Speaking to UTV political correspondent Tracey Magee in New York, the American diplomat said the First and deputy First Ministers have been supportive of the process despite the row over the Maze Long Kesh development.
Dr Haass held discussions with the power-sharing leaders on Wednesday night, as Peter Robinson and Martin McGuinness are in the city on a trade mission.
The leaders have set aside their political differences to put on a united front during appointments at the New York Stock Exchange and at an American Ireland Fund benefit event in Manhattan this week, and on a meeting with mayor Michael Bloomberg.
I feel that this is a real opportunity, for the people, the citizens, the leadership of Northern Ireland, to make progress and to build on what has been accomplished.
Dr Richard Haass
"This came from the leadership of the executive, and both Peter Robinson and Martin McGuinness are central to it and the few meetings we've had a few weeks ago in Belfast, now today, we'll meet again next week, are indicative of their personal as well as political commitment to see that progress is realised," he said.
The former US envoy said the talks that he will chair in NI will be ambitious but he was hopeful of their outcome.
The all-party talks at Stormont, aim to resolving contentious issues, such as parades, flags and emblems and dealing with the past.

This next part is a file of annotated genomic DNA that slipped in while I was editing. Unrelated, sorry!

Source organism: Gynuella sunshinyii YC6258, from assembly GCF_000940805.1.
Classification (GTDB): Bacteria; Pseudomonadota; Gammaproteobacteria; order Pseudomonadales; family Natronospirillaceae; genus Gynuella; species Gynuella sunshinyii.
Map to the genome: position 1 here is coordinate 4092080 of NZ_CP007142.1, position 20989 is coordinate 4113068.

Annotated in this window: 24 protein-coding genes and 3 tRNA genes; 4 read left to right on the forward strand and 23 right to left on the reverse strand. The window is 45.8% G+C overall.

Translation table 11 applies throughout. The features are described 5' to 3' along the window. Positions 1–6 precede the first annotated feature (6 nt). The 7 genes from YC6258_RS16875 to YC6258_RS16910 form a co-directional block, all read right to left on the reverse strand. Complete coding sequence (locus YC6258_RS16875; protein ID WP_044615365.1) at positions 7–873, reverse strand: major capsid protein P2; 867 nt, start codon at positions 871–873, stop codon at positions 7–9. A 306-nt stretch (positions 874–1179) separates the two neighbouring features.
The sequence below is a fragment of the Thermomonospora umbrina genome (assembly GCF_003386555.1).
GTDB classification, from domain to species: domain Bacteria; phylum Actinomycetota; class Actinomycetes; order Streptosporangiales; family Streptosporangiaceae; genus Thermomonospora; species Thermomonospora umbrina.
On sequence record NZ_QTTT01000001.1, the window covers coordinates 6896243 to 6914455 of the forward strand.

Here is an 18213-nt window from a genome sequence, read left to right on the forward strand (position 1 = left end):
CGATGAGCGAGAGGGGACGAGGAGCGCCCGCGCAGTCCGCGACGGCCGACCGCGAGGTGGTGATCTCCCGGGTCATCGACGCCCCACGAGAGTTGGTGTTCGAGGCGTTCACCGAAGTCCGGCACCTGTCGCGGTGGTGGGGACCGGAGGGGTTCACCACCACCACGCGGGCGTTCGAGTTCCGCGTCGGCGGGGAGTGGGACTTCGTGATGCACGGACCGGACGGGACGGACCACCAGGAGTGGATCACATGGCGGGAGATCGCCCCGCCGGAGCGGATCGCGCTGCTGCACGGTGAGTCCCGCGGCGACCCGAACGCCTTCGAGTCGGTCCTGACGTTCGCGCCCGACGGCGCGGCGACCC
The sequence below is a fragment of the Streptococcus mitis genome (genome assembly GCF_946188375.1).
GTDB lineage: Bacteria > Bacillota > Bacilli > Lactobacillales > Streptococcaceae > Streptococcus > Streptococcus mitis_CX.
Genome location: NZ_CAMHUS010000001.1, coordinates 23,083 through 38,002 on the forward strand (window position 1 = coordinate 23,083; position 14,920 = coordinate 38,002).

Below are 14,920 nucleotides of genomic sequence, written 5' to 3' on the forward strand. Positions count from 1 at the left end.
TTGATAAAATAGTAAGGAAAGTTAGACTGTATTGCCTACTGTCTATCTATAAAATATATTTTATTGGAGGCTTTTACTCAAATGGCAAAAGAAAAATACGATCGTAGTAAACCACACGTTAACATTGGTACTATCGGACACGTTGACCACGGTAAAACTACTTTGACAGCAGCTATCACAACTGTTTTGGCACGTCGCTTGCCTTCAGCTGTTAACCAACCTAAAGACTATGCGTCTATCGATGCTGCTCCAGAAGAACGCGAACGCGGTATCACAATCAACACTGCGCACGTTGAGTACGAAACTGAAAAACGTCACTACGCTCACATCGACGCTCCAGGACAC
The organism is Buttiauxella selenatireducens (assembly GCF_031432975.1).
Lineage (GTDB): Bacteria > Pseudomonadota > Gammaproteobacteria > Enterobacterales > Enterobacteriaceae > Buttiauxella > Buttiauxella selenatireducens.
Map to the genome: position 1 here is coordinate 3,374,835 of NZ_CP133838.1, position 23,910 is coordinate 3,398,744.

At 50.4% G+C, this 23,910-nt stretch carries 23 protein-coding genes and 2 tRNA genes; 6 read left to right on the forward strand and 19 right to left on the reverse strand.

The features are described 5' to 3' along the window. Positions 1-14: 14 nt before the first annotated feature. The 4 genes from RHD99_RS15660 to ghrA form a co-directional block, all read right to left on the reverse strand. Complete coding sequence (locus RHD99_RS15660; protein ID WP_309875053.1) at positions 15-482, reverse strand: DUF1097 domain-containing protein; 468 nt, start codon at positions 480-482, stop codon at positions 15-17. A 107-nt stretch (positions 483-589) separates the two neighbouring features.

"The past is an extraordinarily complex issue, a lot of people have a stake in it, there's a lot of history there by definition. And the question is, how can you can deal with it in a way that also allows you to move forward to tackle the issues that are confronting Northern Ireland today and will confront Northern Ireland in the future," he explained.
Dr Haass said that the region has had a "difficult year" but not bad one when put in the context of the past.
"Here is 2013, compared to when I last worked these set of issues, then as the US envoy, now as independent chair, there has been remarkable progress," he commented.
"The baseline, if you will, in Northern Ireland is far better than it was, you've got standing political institutions that have real political and economic authority- none of that was the case then.
"For all the violence, this year and yes there was significant violence, it was a different quality and quantity of violence from a decade, much less two or three ago."
Dr Haass added: "Expectations don't bother me, but I really believe that at the end of the day, more important than me or any outsider, be it George Mitchell (chaired Belfast Agreement talks) before me or anyone else, is the ability and willingness of political leaders to negotiate in good faith, to make compromises and then to turnaround and defend those compromises to their various constituencies."
In an effort to be inclusive, Dr Haass and his team are inviting submissions from members of the public on a specially developed website.
UTV’s Tracey Magee, in her blog from New York
But Dr Haass admitted that there was some "urgency" and that there should not be complacency because of any previous progress.
"We got a little bit of a glimpse over the last six to nine months that things could slide back, if people act badly, if people do not act responsibly.
"So I'm hoping that creates a context where perhaps there is a greater will to make some difficult choices and to defend some difficult choices publicly than perhaps would have been the case otherwise."
Dr Haass said all parties have been asked to put forward ideas in writing for the discussions, his team will put forward ideas and input from outside will also be factored in.
The talks chief said politicians would ultimately have to decide towards the end of the process if they can commit to recommendations.